Wednesday, April 13, 2011

Servant Leadership Practice--No Cavalier Attitude

Formed to fight corporate influence on Washington by former Senator Russ Feingold, Progressives United has demanded GE's Jeffrey Immelt step down from President Obama's Council on job growth. GE made $14 billion dollars, paid $0 in taxes and cut workers' pay. Immelt's own pay doubled.

TransOcean executives received a bonus for their 2010 safety record despite the enormous Deep Horizon accident that killed eleven people and caused the largest oil spill in history.

I know one small company at which the managers will get a bonus just because the stock value increased through a redemption of shares by the company.

As executives and managers, we have the livelihood of our employees in our hands. If we're cavalier about the responsibility, they get hurt more than we do. CEO pay has increased at a rate of 27% in 2010 to recover any loss in pay through the recession while the average increase for all workers was less than 3%. During the past 3 years, many did not get a raise, got terminated or saw their salaries reduced, like GE mentioned above. Household income is now the lowest since 1997. In the meantime, workers are being asked to contribute more towards health insurance, and many companies have raised deductibles.

As leaders we are to be judged more harshly. However, too often, many corporate leaders are rewarded by their boards despite poor company performance. Those leaders blame outside factors for the lagging results while taking credit in the boom years. Boards are often not the best to hold executives accountable.

There's a saying about a rising tide will raise all boats. That doesn't seem to work in the business world. As servant leaders, we should be making sure that others' boats rise before ours. One business leader established a bonus plan where, in a traditional organization chart, the lower levels earned bonuses before the top did. Only if the subordinates earn their full bonuses did the managers get anything. This seems to be good stewardship. We are privileged to be given a position that could ensure others' employment, which allows them to provide for their families. Therefore, we should treat this awesome/awe-filled responsibility with humility, respect, and diligence.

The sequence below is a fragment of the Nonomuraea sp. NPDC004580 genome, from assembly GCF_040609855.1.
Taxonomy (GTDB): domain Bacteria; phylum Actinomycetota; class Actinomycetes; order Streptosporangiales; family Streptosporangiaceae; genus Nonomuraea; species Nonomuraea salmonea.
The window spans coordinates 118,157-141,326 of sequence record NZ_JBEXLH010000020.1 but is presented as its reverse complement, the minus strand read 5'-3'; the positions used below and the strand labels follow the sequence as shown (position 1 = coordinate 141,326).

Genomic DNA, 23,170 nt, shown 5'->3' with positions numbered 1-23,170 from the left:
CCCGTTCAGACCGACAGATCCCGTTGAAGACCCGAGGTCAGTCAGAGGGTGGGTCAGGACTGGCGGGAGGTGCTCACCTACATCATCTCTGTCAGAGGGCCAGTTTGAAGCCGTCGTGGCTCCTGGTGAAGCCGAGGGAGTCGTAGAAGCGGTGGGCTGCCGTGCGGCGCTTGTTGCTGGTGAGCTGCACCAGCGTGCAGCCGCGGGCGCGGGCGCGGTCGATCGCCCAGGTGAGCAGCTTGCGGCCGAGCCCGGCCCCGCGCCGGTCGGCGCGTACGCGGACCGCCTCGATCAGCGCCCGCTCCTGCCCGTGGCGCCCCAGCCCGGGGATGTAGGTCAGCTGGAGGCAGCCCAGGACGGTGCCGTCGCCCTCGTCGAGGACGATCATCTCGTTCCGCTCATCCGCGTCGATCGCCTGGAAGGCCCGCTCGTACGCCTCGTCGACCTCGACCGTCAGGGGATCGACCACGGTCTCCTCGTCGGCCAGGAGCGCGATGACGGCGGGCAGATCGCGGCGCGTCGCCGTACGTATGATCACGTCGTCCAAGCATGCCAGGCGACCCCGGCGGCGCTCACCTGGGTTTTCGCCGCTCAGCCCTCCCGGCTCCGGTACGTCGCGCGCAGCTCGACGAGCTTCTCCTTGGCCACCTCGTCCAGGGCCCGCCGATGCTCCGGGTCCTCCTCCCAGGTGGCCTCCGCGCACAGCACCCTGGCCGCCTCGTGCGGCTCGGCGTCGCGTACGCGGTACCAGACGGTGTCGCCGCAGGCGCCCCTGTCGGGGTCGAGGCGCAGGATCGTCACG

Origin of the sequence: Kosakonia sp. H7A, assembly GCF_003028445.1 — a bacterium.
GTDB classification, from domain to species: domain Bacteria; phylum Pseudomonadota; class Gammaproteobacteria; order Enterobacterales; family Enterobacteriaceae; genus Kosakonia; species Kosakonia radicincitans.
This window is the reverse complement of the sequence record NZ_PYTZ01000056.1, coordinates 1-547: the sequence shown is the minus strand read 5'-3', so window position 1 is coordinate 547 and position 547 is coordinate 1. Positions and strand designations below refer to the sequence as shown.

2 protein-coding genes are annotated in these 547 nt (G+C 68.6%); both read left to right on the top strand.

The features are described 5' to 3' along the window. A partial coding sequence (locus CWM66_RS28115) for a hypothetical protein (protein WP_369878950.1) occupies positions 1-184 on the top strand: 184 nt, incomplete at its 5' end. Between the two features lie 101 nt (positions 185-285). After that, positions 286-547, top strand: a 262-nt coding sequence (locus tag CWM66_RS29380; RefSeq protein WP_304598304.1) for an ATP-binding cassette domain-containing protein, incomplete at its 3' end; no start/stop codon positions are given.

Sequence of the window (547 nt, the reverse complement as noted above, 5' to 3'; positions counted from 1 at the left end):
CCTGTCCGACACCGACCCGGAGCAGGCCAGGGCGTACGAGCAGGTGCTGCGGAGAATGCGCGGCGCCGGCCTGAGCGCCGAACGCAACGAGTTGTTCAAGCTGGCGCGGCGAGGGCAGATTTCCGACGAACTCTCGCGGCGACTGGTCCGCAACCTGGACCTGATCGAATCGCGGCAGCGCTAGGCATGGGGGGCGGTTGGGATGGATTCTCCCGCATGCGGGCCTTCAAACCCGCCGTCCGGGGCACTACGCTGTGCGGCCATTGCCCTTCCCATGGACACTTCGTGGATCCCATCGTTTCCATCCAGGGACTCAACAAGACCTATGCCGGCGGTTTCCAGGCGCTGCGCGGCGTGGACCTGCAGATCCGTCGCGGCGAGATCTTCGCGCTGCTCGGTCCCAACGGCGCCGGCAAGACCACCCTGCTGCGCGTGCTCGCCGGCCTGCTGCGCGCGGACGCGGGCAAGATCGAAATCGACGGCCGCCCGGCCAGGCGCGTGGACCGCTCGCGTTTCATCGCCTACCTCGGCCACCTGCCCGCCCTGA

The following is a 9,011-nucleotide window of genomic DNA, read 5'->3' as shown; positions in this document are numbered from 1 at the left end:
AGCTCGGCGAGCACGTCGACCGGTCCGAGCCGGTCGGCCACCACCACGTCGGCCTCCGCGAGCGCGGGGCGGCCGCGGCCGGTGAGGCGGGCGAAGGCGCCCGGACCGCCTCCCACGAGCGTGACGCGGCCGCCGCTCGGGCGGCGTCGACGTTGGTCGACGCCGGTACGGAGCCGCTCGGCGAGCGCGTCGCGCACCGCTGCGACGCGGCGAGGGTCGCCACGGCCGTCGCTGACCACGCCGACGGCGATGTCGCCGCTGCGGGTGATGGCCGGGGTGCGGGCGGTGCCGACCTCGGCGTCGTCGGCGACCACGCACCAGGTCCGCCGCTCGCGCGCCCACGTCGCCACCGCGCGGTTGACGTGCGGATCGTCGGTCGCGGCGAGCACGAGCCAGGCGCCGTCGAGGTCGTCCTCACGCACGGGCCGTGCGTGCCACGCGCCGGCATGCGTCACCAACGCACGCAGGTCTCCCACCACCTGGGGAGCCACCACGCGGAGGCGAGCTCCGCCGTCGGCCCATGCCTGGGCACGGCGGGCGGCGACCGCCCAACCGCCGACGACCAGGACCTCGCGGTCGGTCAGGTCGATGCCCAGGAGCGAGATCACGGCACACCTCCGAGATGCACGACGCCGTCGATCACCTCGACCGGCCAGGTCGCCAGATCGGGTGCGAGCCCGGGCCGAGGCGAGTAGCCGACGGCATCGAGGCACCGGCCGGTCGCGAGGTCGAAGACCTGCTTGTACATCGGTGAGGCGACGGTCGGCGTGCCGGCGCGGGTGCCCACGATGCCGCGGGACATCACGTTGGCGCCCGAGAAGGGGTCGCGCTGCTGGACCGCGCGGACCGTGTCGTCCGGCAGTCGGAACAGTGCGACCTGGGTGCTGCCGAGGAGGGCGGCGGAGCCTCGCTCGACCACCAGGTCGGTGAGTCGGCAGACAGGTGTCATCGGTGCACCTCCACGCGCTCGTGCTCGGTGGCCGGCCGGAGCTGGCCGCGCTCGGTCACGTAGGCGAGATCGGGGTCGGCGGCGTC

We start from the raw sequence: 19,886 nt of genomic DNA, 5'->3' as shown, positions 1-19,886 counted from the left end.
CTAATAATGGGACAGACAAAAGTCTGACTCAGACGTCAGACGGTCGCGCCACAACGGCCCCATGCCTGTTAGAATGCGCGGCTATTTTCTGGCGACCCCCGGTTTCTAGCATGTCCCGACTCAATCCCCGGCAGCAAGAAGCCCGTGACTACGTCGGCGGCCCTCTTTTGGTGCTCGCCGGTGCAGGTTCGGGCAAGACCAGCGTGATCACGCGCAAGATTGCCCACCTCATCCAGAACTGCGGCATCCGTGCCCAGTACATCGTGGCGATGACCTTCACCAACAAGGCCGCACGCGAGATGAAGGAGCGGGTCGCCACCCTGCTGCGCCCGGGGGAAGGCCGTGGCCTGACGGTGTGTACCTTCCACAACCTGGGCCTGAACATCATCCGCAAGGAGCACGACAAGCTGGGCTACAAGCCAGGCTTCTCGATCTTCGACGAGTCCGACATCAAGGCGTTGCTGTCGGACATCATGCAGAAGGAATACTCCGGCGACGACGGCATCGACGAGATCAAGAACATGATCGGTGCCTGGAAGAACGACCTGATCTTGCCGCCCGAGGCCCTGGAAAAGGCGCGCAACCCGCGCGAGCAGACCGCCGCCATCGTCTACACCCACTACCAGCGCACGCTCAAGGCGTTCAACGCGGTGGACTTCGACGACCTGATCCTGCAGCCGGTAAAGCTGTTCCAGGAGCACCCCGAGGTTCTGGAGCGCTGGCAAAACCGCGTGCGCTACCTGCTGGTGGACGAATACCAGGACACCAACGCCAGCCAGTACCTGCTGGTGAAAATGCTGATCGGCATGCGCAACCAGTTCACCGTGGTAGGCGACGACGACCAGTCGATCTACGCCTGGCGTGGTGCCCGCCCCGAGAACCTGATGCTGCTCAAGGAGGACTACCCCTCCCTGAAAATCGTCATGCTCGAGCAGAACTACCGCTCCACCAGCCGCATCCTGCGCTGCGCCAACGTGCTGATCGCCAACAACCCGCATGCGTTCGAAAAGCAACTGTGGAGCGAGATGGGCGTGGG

Today, find a way to create success for your employees. Make sure they have a chance to earn their full reward before you consider rewarding yourself in small or large ways. In servant leadership, we're at the bottom of the organization.

For C12 and Truth@Work members, leaders and teachers fall under harsher judgment. Remember Jesus' condemnation of the Pharisees because they were leading the flocks astray. Peter tells us that the Father judges each person's work impartially and thus we should live insecurely and in fear lest we get too comfortable and complacent (1 Pet. 1.17). We can find refinement through wise counsel. Fortunately, those in peer councils have the opportunity to seek such counsel.

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